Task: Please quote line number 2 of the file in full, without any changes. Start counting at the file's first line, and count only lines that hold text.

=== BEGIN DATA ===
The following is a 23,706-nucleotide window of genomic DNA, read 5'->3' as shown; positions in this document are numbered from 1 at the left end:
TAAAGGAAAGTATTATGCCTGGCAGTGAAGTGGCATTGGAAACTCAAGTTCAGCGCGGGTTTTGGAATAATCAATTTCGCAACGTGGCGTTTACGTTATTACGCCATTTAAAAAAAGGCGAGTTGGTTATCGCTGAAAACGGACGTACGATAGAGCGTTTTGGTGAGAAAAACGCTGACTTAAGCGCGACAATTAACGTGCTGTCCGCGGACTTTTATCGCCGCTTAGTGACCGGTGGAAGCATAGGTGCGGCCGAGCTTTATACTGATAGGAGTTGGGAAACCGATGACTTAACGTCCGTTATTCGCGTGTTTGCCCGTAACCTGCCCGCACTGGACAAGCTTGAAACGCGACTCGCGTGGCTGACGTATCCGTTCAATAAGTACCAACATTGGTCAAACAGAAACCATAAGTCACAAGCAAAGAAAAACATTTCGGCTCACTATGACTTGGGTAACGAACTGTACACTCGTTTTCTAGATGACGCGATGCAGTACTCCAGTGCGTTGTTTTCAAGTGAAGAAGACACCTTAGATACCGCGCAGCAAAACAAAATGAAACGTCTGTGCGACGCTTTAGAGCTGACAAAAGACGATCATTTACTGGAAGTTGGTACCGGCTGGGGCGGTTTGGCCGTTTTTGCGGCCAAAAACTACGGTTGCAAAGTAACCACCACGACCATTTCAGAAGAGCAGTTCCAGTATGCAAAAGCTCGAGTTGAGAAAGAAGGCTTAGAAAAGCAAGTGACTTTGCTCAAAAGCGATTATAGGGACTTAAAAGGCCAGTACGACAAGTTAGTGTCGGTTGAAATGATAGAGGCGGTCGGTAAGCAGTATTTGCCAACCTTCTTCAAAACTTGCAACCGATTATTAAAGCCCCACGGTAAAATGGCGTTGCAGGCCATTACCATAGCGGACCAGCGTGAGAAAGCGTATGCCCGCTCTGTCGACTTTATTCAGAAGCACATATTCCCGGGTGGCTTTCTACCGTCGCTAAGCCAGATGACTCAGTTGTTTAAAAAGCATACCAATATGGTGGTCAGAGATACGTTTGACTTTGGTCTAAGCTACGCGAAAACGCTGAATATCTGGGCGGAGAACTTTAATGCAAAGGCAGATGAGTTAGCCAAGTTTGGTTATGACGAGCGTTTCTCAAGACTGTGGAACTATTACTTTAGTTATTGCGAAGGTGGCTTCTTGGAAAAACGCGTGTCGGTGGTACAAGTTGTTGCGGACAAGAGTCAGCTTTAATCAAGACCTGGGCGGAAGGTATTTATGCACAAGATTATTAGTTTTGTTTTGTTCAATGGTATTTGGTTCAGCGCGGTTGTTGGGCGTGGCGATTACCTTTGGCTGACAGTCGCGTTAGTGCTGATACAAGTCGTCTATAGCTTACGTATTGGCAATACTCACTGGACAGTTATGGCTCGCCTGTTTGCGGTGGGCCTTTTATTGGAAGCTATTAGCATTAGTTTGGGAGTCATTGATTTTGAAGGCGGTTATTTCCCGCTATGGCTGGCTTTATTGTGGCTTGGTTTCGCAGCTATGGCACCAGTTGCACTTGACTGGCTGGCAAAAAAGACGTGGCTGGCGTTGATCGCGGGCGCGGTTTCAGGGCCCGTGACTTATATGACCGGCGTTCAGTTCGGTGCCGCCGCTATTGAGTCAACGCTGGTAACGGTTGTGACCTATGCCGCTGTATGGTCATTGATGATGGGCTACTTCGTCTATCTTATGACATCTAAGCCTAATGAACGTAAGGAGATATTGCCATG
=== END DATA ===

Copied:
TAAAGGAAAGTATTATGCCTGGCAGTGAAGTGGCATTGGAAACTCAAGTTCAGCGCGGGTTTTGGAATAATCAATTTCGCAACGTGGCGTTTACGTTATTACGCCATTTAAAAAAAGGCGAGTTGGTTATCGCTGAAAACGGACGTACGATAGAGCGTTTTGGTGAGAAAAACGCTGACTTAAGCGCGACAATTAACGTGCTGTCCGCGGACTTTTATCGCCGCTTAGTGACCGGTGGAAGCATAGGTGCGGCCGAGCTTTATACTGATAGGAGTTGGGAAACCGATGACTTAACGTCCGTTATTCGCGTGTTTGCCCGTAACCTGCCCGCACTGGACAAGCTTGAAACGCGACTCGCGTGGCTGACGTATCCGTTCAATAAGTACCAACATTGGTCAAACAGAAACCATAAGTCACAAGCAAAGAAAAACATTTCGGCTCACTATGACTTGGGTAACGAACTGTACACTCGTTTTCTAGATGACGCGATGCAGTACTCCAGTGCGTTGTTTTCAAGTGAAGAAGACACCTTAGATACCGCGCAGCAAAACAAAATGAAACGTCTGTGCGACGCTTTAGAGCTGACAAAAGACGATCATTTACTGGAAGTTGGTACCGGCTGGGGCGGTTTGGCCGTTTTTGCGGCCAAAAACTACGGTTGCAAAGTAACCACCACGACCATTTCAGAAGAGCAGTTCCAGTATGCAAAAGCTCGAGTTGAGAAAGAAGGCTTAGAAAAGCAAGTGACTTTGCTCAAAAGCGATTATAGGGACTTAAAAGGCCAGTACGACAAGTTAGTGTCGGTTGAAATGATAGAGGCGGTCGGTAAGCAGTATTTGCCAACCTTCTTCAAAACTTGCAACCGATTATTAAAGCCCCACGGTAAAATGGCGTTGCAGGCCATTACCATAGCGGACCAGCGTGAGAAAGCGTATGCCCGCTCTGTCGACTTTATTCAGAAGCACATATTCCCGGGTGGCTTTCTACCGTCGCTAAGCCAGATGACTCAGTTGTTTAAAAAGCATACCAATATGGTGGTCAGAGATACGTTTGACTTTGGTCTAAGCTACGCGAAAACGCTGAATATCTGGGCGGAGAACTTTAATGCAAAGGCAGATGAGTTAGCCAAGTTTGGTTATGACGAGCGTTTCTCAAGACTGTGGAACTATTACTTTAGTTATTGCGAAGGTGGCTTCTTGGAAAAACGCGTGTCGGTGGTACAAGTTGTTGCGGACAAGAGTCAGCTTTAATCAAGACCTGGGCGGAAGGTATTTATGCACAAGATTATTAGTTTTGTTTTGTTCAATGGTATTTGGTTCAGCGCGGTTGTTGGGCGTGGCGATTACCTTTGGCTGACAGTCGCGTTAGTGCTGATACAAGTCGTCTATAGCTTACGTATTGGCAATACTCACTGGACAGTTATGGCTCGCCTGTTTGCGGTGGGCCTTTTATTGGAAGCTATTAGCATTAGTTTGGGAGTCATTGATTTTGAAGGCGGTTATTTCCCGCTATGGCTGGCTTTATTGTGGCTTGGTTTCGCAGCTATGGCACCAGTTGCACTTGACTGGCTGGCAAAAAAGACGTGGCTGGCGTTGATCGCGGGCGCGGTTTCAGGGCCCGTGACTTATATGACCGGCGTTCAGTTCGGTGCCGCCGCTATTGAGTCAACGCTGGTAACGGTTGTGACCTATGCCGCTGTATGGTCATTGATGATGGGCTACTTCGTCTATCTTATGACATCTAAGCCTAATGAACGTAAGGAGATATTGCCATG